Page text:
When Helmi Okpara moved to Lesotho she felt whole. Gone were the stares, the awkward side glances she had felt as a child. She had arrived at a place where race no longer consumed everything in its wake. Her bald head did not have a deeper political meaning. It was simply a haircut – an aesthetic choice. Her images were not those of an outspoken black photographer. Rather, simply the photographs created by a talented young woman. And her voice. It was not one burdened with the representation of a whole race. It was hers. An expression of her own views on humanity.
Finally, she was not ashamed of being black.
Encapsulating what many young women of colour have thought but never said, Helmi candidly opened up about her issues as a teen: specifically a teenage girl with black heritage, in a school which was primarily white. Where the western ideals of beauty were amplified by the media, telling her “look – this is what beautiful is” and “you my friend are not”, she admitted to longing to be white “or at least lighter”.
At only 19 years old, Helmi’s images carry a force beyond her years. They are shaped by a childhood and adolescence in which she struggled with her identity as a mixed-race girl, her preference for her mixed-race French mother’s pale freckles to her Nigerian father’s complexion tormenting her. It is a guilt that she wishes to prevent other young girls from feeling.
No longer content with her photography in music and fashion she sought to help change the accepted norms of beauty. From the age of 12, her goal had always been documentary photography, specialising in war. And that is precisely why she chose to involve herself with the International Citizen Service (ICS) – a UK government-funded development program for 18-25 year olds.
Working alongside ICS Skillshare and the Olympic Youth Ambassadors Programme (OYAP) in Lesotho, South Africa, Helmi encountered the stark honesty of impoverished families, where food and water continuously remains the priority. She found herself assaulted with the western luxury of self-indulgence. The choice that we all have, as westerners, to obsessively focus on appearance; on the new diet/fad/beauty standard that the media is currently bolstering.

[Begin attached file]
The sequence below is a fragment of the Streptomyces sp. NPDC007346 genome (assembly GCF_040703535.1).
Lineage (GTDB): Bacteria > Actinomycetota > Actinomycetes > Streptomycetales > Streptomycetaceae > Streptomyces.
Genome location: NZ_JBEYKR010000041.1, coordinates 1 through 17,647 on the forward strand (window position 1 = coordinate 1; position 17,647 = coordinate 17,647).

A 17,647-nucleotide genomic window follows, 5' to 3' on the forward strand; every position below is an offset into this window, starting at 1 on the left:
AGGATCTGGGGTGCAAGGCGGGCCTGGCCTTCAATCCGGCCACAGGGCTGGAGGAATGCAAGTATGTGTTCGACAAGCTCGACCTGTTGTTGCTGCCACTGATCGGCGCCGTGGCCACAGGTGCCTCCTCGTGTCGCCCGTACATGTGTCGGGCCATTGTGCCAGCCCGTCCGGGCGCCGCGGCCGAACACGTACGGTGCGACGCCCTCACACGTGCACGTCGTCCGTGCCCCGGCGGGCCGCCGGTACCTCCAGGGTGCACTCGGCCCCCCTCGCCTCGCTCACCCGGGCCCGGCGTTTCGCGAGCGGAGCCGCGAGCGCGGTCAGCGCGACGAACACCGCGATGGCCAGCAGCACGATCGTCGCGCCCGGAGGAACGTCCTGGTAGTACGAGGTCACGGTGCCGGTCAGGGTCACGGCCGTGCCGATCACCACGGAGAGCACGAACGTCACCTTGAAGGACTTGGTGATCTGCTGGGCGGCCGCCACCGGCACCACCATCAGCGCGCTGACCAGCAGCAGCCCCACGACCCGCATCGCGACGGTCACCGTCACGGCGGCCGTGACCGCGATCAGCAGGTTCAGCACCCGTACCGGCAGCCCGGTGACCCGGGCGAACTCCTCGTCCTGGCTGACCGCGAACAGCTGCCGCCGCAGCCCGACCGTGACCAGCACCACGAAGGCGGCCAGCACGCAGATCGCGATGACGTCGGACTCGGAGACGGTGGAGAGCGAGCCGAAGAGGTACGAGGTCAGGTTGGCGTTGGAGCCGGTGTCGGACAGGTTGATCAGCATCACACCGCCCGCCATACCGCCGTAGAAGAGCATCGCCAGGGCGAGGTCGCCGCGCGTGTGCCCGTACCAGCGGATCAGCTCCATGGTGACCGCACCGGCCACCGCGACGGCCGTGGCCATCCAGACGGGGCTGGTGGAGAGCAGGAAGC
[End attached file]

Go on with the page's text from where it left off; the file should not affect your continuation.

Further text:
Helmi worked in rural areas where the norm for 12-15 year old girls was to marry after primary school, showing that despite primary education, girls were not taught the value of work, tradition still overwhelming change. Yet, with the help of ICS, she facilitated classes that engaged children with topics that are currently affecting their lives and regions, whether it is the wider issue of HIV, or the ins and outs of puberty. The ‘letters of change’ of the young girls now read “knowing how to avoid HIV” and “knowing that breasts are a part of puberty and not a sign of sexual activity”.
These statements provided Helmi with a sense of empowerment unattainable by any self-help book or column. They were the words of true beauty. A beauty undefined by the media, by our preconceptions, or by our insecurities. For her, the journey in Lesotho “wasn’t just about me helping others, but the Basotho people helping me.” She gained an awareness that travel inspires. The notion that Britain is not the world, nor the ultimate definer of models to follow.
Her photographs tell a story of expression. Of facial expressions uncharacterized, uncoordinated and unembellished. They are the frank expressions of humanity. The laughter of children and the wrinkled strife of their elders.
Speaking about her photographs she says:
“I hope that when you see what I saw, you feel what I felt. I am no great photographer, but the people who surround me on my travels make my job easy. I admire how pure some characters can be. I want to be a photographer because I enjoy being a tiny part of the moments people create. Academically, I am not gifted, so if I read a good book I’d struggle to explain it to you, but if I take a photo, sometimes it doesn’t need explaining.”
Now it’s not to say that Instagram accounts like Helmi’s have transcended the never-ending specificity of beauty, the stereotypical standardised image we’re all used to seeing daily on magazine covers. But alongside her inspirations such as @sunujournal, @everydayafrica, @theveryblackproject, @amy_sall, @photodre, @lovefola and @oroma_elewa, she has certainly done a good job of trying.
Helmi’s ultimate dream would be to open a museum for the countries of Africa, each country exhibiting their respective art every year and so forth. And, in the foreseeable future, we can expect to see her featured in the Guardian, with an exhibition coming up in October.
Catch her work on Instagram @helmiokpara.